Here’s Why Your Memory Can Improve With Hearing Aids

Woman with hearing loss doing dishes because she forgot to turn the dishwasher on.

Chris has been slightly forgetful as of late. She missed her doctor’s appointment for the second month in a row (time to reschedule again). And before she went to bed she even overlooked running the dishwasher (looks like this morning she will need to handwash her coffee cup). Lately she’s been letting things fall through the cracks. Chris has been feeling mentally exhausted and depleted all the time but, strangely, she doesn’t feel forgetful.

Only when that feeling is sneaking up on you, will you begin to recognize it. But in spite of how forgetful you may feel, the issue isn’t really about memory. Your hearing is the actual issue. And that means there’s one small device, a hearing aid, that can help you substantially improve your memory.

How to Enhance Your Memory And General Cognitive Function

So, step one to improving your memory, to get everybody’s name right at your next meeting or to make sure you schedule that day off for your dentist appointment, is to get your hearing checked. If you have hearing loss a hearing exam will alert you to how severe your impairment is.

Chris hesitates, though, because she hasn’t observed any signs or symptoms of hearing loss. She can hear in crowded rooms fairly well enough. And she’s never had a difficult time hearing any of her team members at work.

But just because her symptoms aren’t obvious doesn’t mean that they aren’t present. In fact, one of the first symptoms of hearing impairment is loss of memory. And strain on the brain is the root cause. It works like this:

  • Your hearing begins to diminish, probably so slowly you don’t notice.
  • However slight, your ears begin to notice a lack of sound input.
  • The sounds that you do hear, have to be amplified and interpreted which causes your brain to work extra hard.
  • Everything seems to be normal, but it takes more effort from your brain to make sense of the sounds.

That type of continuous strain can be really difficult on your brain’s finite resources. So you don’t have as much mental energy for things such as, well, memory or for other cognitive processes.

Dementia And Hearing Loss

If you take memory loss to its most obvious extremes, you may end up looking at something like dementia. And hearing loss and dementia do have a link, though there are several other factors at work and the cause and effect relationship continues to be rather uncertain. Still, there is an elevated risk of cognitive decline with people who have untreated hearing loss, beginning with some mild memory issues and increasing to more extreme cognitive problems.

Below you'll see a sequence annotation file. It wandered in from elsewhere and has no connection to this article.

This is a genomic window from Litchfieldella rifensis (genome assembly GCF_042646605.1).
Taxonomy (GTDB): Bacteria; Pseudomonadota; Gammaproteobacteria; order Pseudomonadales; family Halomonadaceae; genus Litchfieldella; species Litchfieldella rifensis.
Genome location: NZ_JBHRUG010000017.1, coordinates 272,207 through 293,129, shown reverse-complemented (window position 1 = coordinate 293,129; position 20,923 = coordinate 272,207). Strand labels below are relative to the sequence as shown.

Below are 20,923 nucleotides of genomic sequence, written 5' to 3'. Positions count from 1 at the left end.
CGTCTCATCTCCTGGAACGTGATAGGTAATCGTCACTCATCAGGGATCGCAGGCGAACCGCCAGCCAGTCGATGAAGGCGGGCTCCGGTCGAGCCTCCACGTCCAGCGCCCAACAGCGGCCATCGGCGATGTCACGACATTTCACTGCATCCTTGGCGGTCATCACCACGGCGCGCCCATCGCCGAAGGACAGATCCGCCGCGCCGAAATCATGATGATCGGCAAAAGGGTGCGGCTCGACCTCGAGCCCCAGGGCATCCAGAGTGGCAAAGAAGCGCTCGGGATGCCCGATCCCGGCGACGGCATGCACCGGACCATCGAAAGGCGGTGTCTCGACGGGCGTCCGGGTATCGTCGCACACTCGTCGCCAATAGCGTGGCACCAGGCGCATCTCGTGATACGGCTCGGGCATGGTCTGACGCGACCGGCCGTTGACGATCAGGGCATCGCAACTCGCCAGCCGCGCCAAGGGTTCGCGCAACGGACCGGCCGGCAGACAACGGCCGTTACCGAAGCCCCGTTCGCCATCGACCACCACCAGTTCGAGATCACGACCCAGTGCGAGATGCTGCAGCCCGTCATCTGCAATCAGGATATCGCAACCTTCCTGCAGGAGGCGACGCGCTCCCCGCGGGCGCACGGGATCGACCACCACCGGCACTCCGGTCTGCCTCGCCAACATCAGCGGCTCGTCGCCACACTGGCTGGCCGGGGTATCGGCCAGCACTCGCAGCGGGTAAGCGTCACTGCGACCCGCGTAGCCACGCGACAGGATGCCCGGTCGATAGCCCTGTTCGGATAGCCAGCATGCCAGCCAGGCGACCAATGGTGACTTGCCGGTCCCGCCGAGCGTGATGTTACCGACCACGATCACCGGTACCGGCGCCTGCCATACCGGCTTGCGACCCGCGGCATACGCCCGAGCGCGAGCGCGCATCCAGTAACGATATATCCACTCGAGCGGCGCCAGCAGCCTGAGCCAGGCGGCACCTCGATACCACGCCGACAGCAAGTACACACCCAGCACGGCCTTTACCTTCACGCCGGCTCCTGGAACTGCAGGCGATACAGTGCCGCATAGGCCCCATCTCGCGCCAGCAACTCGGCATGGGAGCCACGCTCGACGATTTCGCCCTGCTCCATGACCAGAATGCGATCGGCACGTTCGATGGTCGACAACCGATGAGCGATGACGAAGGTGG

Hearing Aids And Preventing Fatigue

This is why it’s important to deal with your hearing loss. Marked improvement in cognitive function was observed in 97.3% of people with hearing loss who used hearing aids for at least 18 months according to one study.

A variety of other research has demonstrated similar results. Hearing aids really help. Your overall cognitive function gets better when your brain doesn’t need to work as hard to hear. Sure, a hearing aid isn’t a memory panacea, memory problems and cognitive decline can be a complicated mixture of factors and variables.

Memory Loss Can be The First Signal of Hearing Loss

This type of memory loss is usually not permanent, it’s an indication of exhaustion more than an underlying change in how your brain functions. But if the root problems are not addressed, that can change.

So if you’re observing some loss of memory, it can be an early sign of hearing loss. When you first begin to notice those symptoms, you should schedule an appointment with your hearing specialist. As soon as your fundamental hearing issues are addressed, your memory should return to normal.

As an added bonus, your hearing health will most likely get better, too. A hearing aid can help stop the decline in your hearing. In this way, your overall wellness, not just your memory, could be improved by these little devices.

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